Thursday, May 15, 2008

Venezuela Stops Open Pit and Gold Mining

This may be a blow to Barrick, Newmont and other gold thieves of the territories of indigenous peoples.
By Ana Isabel Martinez

CARACAS, May 15 (Reuters) - Mineral-laden Venezuela on Thursday shut the door to new gold projects and threatened other mining and logging concessions in a step by President Hugo Chavez to tighten control of natural resources.

Environment Minister Yuviri Ortega said the South American country will not give permits for any open-pit mines and will not allow companies to look for gold in its vast Imataca Forest Reserve.

"Venezuela will deny environmental permits for the open-pit mine exploitation," Ortega told Reuters in an interview. "Neither private or public companies will for now explore Imataca's gold."

Citing ecological damage, Ortega said the government was also revising all its mining and timber concessions.

OPEC member Venezuela is one of the world's top oil exporters. With its coffers bulging from record crude prices, it feels it does not need to risk further harming its environment with more mining and logging.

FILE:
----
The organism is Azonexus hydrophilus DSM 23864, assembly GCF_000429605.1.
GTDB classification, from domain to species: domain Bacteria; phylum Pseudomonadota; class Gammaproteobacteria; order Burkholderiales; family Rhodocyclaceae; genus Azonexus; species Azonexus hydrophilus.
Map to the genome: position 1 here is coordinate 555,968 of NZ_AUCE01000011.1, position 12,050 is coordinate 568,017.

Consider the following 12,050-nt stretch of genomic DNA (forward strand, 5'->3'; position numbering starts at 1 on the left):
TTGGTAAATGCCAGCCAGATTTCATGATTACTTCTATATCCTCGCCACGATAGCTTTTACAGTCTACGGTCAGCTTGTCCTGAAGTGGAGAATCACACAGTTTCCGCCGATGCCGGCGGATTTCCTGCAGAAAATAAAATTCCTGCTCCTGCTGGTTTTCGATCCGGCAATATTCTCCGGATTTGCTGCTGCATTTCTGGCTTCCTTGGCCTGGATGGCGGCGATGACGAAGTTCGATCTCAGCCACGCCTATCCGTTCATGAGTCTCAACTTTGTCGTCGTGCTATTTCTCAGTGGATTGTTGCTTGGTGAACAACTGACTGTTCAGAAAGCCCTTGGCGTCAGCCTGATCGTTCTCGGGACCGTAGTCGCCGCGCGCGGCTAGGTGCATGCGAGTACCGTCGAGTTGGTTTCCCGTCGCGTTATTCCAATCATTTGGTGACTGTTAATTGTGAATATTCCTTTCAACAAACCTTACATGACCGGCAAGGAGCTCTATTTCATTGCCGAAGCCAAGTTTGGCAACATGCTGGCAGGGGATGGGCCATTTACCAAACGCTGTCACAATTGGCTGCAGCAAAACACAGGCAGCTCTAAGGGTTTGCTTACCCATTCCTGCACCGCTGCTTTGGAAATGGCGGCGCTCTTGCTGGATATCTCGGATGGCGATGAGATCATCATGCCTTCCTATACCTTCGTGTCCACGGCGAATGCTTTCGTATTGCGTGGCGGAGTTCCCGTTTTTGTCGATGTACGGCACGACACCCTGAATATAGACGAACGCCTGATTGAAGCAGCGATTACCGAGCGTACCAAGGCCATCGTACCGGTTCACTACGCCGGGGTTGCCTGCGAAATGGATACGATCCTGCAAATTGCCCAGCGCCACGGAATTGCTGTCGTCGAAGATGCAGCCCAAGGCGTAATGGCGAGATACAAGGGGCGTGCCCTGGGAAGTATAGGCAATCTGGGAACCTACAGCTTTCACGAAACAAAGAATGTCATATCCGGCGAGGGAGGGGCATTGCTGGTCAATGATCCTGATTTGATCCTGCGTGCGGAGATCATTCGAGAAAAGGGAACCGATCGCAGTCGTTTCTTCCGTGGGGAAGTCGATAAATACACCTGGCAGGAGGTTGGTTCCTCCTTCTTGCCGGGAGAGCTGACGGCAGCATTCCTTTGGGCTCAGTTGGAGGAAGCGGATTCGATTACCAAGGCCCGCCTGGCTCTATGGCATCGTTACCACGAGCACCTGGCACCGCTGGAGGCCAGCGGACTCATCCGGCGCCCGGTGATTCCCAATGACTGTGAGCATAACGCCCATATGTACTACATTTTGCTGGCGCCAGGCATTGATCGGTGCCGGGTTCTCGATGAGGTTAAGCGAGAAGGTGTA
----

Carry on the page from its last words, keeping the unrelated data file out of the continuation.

"For the moment we do not need to exploit these minerals; as the president says, we don't need diamonds or gold, or coal," she said, but did not give further details.

Much of the Caribbean state remains largely unpopulated and it houses diverse eco-systems including a significant chunk of the Amazon rain forest.

The ban on mining in the 9 million acre (3.8 million hectare) Imataca reserve and the end to permits for open pits was a blow to Crystallex (KRY.TO: Quote, Profile, Research) and Gold Reserve (GRZ.A: Quote, Profile, Research). The Canadian companies have long been seeking environmental permits to exploit their concessions in the reserve.

Chavez last year launched a nationalization drive, increasing state control over the country's oil industry. The U.S critic has since taken over key sectors of the economy including electricity, telecoms, cement and steel companies.

He has been especially tough on foreign companies but typically pays a fair price for nationalized assets.

The Imataca reserve, which includes a town called El Dorado in remote southeastern Venezuela, sits on what is believed to be one of Latin America's largest gold deposits.

Several large and mainly state-run companies dig iron ore, coal and bauxite in Venezuela. Workers last week halted operations at Venezuela's Isodora gold mine owned by Hecla (HL.N: Quote, Profile, Research), demanding it be nationalized.


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